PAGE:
The union of husband and wife in heart, body, and mind is intended by God for their mutual joy; for the help and comfort given one another in prosperity and adversity; and, when it is God’s will, for the procreation of children and their nurture in the knowledge and love of the Lord.
For Christians, a wedding is so much more than uniting “any two people who love each other”: It’s a solemn, joyful, sacred ceremony, before God and other people, in which a man and woman commit to each other and are joined together for a lifetime.
Notice, too, that the goodness of marriage extends beyond the couple. On a spiritual level, marriage points back to our creation as male and female in God’s image and forward to the union of Christ and His Church. And on a physical level, the ceremony acknowledges that when a couple unites together sexually, often the result is that they have children. Marriage brings about the broadening of their family. Thus Christian marriage benefits all of society, as Christians raise their children to love God and others.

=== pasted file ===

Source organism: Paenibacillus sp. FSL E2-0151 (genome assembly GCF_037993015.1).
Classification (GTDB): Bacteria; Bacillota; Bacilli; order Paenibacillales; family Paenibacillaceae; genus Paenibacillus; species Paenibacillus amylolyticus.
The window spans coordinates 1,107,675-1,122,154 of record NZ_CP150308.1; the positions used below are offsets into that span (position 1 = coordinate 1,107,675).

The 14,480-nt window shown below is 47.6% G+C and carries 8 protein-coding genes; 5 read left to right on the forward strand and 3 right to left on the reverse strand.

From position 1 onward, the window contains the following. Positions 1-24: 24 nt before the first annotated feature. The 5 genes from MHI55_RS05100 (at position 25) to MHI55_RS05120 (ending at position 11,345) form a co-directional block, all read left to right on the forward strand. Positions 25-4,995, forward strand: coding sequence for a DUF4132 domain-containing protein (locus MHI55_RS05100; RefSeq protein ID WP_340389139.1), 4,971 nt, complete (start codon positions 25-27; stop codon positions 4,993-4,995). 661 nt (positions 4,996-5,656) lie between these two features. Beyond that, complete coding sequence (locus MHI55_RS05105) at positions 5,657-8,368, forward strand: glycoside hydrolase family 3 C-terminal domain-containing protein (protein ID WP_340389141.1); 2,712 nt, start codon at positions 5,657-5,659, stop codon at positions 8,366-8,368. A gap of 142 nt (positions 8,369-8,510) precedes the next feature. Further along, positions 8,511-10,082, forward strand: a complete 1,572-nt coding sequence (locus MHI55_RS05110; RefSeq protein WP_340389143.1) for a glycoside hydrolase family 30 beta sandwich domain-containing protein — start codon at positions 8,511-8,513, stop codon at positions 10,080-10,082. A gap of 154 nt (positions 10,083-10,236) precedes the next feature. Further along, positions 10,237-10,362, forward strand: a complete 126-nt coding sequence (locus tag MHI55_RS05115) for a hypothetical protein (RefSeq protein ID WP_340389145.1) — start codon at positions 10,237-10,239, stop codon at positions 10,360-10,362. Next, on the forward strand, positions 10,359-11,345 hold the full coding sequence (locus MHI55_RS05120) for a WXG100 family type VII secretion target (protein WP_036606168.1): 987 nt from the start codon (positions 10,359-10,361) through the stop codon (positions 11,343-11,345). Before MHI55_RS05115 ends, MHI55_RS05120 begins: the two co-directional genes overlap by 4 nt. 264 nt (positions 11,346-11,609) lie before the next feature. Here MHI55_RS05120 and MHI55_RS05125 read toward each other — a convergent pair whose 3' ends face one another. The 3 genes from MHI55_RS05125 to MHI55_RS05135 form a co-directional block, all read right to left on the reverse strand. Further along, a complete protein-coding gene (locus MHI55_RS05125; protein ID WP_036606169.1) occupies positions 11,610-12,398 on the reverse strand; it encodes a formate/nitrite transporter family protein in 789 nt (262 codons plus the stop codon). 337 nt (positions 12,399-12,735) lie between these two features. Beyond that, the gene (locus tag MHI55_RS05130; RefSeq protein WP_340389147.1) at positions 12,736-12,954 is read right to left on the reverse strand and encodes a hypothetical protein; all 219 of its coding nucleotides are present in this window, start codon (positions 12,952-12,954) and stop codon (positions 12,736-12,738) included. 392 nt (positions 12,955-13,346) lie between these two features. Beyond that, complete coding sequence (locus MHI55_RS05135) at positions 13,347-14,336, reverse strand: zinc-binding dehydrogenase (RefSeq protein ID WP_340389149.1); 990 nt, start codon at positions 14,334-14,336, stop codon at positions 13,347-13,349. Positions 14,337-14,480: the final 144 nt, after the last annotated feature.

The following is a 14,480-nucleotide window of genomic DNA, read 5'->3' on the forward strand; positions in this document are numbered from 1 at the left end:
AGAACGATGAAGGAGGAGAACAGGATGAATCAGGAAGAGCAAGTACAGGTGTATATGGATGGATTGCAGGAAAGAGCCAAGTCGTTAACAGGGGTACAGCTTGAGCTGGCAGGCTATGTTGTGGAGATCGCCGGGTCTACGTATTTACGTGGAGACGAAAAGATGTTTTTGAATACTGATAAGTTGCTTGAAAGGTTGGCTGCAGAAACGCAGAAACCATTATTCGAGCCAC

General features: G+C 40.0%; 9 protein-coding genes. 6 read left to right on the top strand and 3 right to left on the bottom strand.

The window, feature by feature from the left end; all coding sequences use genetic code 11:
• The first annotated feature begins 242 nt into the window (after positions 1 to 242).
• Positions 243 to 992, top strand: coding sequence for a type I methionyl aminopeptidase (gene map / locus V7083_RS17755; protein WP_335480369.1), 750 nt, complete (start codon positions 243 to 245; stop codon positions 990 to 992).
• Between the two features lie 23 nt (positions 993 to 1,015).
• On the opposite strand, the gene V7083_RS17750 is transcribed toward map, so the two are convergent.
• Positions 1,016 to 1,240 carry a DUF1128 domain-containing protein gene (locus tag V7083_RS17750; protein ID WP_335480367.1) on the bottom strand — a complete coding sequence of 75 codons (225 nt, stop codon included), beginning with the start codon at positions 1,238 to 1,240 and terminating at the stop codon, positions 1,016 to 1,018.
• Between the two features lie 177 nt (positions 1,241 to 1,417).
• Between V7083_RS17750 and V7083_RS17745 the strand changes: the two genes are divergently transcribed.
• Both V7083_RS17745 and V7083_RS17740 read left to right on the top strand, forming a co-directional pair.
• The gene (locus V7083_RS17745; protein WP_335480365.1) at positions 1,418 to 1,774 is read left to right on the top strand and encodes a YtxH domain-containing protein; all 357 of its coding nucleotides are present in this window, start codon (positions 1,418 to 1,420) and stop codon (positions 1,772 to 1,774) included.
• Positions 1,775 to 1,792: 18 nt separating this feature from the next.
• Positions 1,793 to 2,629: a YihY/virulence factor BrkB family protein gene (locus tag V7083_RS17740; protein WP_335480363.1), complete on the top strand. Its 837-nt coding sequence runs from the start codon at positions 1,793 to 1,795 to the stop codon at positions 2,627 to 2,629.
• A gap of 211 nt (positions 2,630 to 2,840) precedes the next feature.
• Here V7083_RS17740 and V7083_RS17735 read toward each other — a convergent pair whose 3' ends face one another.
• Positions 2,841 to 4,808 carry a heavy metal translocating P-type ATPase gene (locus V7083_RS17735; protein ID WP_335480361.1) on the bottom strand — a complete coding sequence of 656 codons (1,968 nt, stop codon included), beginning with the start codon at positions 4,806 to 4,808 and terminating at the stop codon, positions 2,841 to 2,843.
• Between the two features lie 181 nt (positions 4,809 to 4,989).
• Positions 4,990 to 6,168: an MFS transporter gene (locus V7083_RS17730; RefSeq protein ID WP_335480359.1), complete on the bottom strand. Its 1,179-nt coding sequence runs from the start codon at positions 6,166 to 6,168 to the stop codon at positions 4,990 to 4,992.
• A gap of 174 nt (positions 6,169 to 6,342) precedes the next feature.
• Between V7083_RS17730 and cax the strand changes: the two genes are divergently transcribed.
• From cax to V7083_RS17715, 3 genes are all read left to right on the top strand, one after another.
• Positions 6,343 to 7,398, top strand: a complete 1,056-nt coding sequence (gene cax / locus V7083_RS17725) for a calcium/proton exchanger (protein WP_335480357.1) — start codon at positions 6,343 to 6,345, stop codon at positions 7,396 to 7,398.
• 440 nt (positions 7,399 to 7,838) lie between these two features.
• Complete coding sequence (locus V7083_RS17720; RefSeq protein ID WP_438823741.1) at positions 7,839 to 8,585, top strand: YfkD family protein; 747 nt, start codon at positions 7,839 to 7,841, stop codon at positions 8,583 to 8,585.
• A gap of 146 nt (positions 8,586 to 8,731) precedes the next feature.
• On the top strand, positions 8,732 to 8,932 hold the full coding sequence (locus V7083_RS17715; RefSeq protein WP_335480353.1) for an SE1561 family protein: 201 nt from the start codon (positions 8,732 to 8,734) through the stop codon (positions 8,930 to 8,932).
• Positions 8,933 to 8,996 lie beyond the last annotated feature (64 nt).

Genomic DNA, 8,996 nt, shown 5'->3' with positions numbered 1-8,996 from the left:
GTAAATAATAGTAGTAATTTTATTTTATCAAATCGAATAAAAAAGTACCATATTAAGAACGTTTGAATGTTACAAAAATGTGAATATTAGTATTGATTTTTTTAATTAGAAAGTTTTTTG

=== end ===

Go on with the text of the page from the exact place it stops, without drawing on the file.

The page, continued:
Marriage and Sociologists
Interestingly, as social scientists study marriage across time and many cultures, their definition of marriage concurs more with the Christian viewpoint. Sociologists view marriage as a foundational “social institution.”
The words “social institution” may seem like a dry, academic way to describe what we often think of as a private, romantic relationship, but marriage has deep cultural impact and meaning in every human society. In The Future of Marriage, scholar David Blankenhorn explains that a social institution is “a pattern of rules and structures intended to meet social needs.”David Blankenhorn, The Future of Marriage, (New York: Encounter Books, 2007) p. 60.
Other basic social institutions, found cross-culturally, include the family, government, education, religion and economic systems. Marriage is foundational, as it supports the children and the family, which then support all the other institutions.
Though marital customs, traditions and responsibilities vary by country and culture, Blankenhorn writes that nearly everywhere, “marriage at its core is a woman and a man whose sexual union forms the basis of an important cooperative relationship.”Ibid., p. 96.